'On a day, if you have your name on that delivery, it is what it is and you can't do anything about it.'
Once in a while, everyone is allowed a bit of slump in form and Steve Smith is no exception, stated David Warner, who can relate to his former skipper's woes against India having endured a similarly wretched run during the 2019 Ashes in England.
Smith has been in horrible form in the ongoing series with Ravichandran Ashwin removing him twice and Jasprit Bumrah once. But Warner believes that it's more about India bowling well then anything lacking in Smith's approach as he has left no stone unturned in terms of preparation.
"Steve Smith has been recently knocked off by Kane Williamson as best batter in the world (ICC Test rankings) but if you look at his numbers, he still averages over 60. Everyone is allowed to have a bit of lack of form and I saw that myself when I was in England (Ashes 2019)," Warner said in a virtual news conference on Saturday.
He believes that any batsman can get out to a good delivery no matter how hard they prepare.
"On a day, if you have your name on that delivery, it is what it is and you can't do anything about it."
"As you can see that it's not due to lack of preparation as the guy (Smith) doesn't get out of nets. He works off his backside all the time."
For Warner, the 84 Test experience that he possesses has taught him one thing -- the intent and aggression should always be pre-meditated if one wants to unsettle the opposition.
"My 84 Test matches have always been about pre-meditated attacks and it doesn't change for me but it's about how the team looks at it. When I talk about intent, I mean by putting pressure back on the bowlers not just by swinging the bat.
"There are other ways of showing intent which could lead them into bowling those odd full-pitched balls and short of length balls which you can pull or cut. That's what I talk about when I talk about putting pressure on bowlers.
"It's about going out there and playing your shots," said the man, who has 7244 runs and 24 hundreds in 84 games.
What Warner has observed is that both Indian and Australian batsmen, for the better part, have allowed rival bowlers to gain the upper-hand.
"If you allow very good attacks, which both these teams have, to dictate their terms, without applying pressure, then it becomes difficult to score. Both teams have lacked a bit of fluency at the top in two Tests.
"You need to show that intent in loud calling, shoulders are back, you are in the bowlers' face, unsettle their line and length and I am speaking from experience."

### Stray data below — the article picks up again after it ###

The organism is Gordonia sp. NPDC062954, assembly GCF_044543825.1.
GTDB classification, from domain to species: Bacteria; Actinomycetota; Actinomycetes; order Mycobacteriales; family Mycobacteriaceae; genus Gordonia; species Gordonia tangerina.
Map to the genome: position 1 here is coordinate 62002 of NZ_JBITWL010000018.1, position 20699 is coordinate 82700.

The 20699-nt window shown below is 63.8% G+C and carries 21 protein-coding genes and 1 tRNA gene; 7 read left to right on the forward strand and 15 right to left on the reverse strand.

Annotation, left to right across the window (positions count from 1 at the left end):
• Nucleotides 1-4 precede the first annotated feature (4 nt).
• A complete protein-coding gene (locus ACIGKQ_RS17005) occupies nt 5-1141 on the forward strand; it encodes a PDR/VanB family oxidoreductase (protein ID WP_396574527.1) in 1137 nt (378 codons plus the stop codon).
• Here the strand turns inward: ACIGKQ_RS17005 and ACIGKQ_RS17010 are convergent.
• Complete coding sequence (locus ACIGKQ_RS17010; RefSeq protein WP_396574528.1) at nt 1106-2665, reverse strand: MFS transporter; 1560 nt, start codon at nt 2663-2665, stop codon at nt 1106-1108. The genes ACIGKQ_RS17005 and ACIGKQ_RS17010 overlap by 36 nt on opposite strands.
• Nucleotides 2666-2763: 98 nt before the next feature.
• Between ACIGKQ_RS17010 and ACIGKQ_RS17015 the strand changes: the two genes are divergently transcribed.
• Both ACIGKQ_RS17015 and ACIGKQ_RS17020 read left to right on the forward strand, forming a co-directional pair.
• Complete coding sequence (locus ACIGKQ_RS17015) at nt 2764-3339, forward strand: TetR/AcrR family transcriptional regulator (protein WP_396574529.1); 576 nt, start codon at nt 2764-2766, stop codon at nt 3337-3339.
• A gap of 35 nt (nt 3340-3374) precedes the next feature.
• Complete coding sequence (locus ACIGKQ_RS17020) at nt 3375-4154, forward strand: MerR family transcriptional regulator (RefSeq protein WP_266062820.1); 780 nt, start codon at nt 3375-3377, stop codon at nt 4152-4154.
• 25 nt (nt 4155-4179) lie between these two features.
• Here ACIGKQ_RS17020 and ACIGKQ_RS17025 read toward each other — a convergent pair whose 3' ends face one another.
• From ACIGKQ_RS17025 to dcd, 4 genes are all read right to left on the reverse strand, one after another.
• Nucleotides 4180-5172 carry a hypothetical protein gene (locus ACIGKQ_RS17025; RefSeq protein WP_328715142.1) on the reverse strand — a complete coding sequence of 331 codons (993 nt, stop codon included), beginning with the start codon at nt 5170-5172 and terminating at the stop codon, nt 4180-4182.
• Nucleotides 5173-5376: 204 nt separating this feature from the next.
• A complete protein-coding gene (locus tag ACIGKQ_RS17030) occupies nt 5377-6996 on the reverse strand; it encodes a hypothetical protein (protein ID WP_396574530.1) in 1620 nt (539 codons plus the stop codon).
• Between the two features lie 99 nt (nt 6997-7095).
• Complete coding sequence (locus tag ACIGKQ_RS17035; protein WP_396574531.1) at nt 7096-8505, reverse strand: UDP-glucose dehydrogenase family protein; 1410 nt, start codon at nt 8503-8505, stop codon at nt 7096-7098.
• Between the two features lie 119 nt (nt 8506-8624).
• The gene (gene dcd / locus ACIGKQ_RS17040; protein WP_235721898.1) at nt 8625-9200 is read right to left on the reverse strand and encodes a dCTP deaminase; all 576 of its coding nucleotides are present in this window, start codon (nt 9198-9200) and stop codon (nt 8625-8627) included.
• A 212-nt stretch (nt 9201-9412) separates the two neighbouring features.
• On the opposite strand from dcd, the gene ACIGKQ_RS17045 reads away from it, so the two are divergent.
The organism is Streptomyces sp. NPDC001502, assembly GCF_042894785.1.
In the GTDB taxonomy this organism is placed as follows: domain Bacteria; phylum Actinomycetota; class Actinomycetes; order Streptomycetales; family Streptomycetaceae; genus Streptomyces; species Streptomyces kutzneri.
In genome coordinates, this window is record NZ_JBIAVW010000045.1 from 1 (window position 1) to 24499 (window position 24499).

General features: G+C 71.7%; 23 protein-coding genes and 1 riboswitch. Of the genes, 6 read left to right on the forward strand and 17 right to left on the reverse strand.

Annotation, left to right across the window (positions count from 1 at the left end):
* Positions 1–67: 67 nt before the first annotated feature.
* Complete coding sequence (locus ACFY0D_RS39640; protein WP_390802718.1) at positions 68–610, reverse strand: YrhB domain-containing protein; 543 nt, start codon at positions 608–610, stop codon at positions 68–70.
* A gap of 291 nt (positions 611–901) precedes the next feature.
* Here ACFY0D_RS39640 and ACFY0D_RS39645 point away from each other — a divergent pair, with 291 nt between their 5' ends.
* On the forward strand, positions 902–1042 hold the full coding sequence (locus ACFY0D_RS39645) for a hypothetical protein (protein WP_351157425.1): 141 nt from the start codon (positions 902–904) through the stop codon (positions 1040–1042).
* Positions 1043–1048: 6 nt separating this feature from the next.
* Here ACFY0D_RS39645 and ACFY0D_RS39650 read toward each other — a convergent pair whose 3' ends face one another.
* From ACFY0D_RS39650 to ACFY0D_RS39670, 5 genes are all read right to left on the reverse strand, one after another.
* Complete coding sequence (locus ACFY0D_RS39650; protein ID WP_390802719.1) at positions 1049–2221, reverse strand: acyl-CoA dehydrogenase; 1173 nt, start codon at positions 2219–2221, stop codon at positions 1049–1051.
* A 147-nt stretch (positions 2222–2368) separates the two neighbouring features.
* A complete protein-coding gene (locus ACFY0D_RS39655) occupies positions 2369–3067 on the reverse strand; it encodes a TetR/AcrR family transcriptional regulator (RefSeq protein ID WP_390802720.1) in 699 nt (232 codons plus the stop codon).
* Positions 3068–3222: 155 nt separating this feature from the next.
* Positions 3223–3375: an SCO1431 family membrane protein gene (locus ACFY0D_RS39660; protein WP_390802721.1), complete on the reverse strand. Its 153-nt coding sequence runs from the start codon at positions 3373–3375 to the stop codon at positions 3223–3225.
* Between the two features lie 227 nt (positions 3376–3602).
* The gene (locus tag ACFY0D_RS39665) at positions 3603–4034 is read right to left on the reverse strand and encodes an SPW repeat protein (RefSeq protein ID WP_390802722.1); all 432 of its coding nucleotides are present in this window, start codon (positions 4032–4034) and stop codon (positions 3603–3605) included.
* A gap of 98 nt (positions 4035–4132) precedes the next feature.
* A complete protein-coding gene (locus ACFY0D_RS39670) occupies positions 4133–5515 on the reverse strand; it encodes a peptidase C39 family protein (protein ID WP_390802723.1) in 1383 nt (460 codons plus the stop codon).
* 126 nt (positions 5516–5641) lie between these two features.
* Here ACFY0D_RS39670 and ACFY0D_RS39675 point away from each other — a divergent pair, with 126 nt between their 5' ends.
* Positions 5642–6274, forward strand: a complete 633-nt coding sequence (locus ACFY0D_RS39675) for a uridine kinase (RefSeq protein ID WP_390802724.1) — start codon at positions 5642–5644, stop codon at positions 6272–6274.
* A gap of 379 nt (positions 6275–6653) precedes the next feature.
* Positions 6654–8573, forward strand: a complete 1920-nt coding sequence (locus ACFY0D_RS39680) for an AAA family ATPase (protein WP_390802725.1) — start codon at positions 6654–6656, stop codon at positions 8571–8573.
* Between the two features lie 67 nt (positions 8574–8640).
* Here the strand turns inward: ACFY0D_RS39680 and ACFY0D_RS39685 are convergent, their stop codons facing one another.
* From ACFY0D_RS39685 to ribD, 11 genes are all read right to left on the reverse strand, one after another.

Warner has observed that Australia, in the first two Tests didn't do the simple things like 'tap and run' which does create pressure on the opposition.
"Lengths are key to Australian wickets and they have been hitting some nice lengths as I heard from some of the guys. Drive on the up and drop and run and apply that pressure, some of that was missing.
"You can't allow great attacks to dictate terms to you as batsmen. It has its challenges by all means but you have got to play outside the square (out of box) and be a little bit brave," he said.
"I would rather go out there swinging than sitting back on the crease. If I am able to go out there, I will try and have that intent like I always have," Warner made it clear.
The flamboyant batsman has often spoken about the bio-bubble fatigue and even though groin injury happened at an inopportune time, Warner counts it as a blessing as it helped him spend some time with his young family.
"It was unfortunate enough that I got injured but I was always going to have that time off. In my situation with three kids and a wife and having not seen them, it was a no-brainer, trying to have that time off.
"At the end of this series, we get a couple of weeks off, if we are not playing the BBL and then back in the bubble. How long we don't know and if we have that vaccine coming along, then we will have a lot of things in the air," he sounded hopeful.
Talk about pressure on him after Australia's defeat, Warner dispatched questions on any such apprehensions with the same disdain with which he often dispatches poor deliveries in Test matches.
"No pressure on myself. I know what I have to do and I have had confidence to deliver every time I walk out to bat for Australia."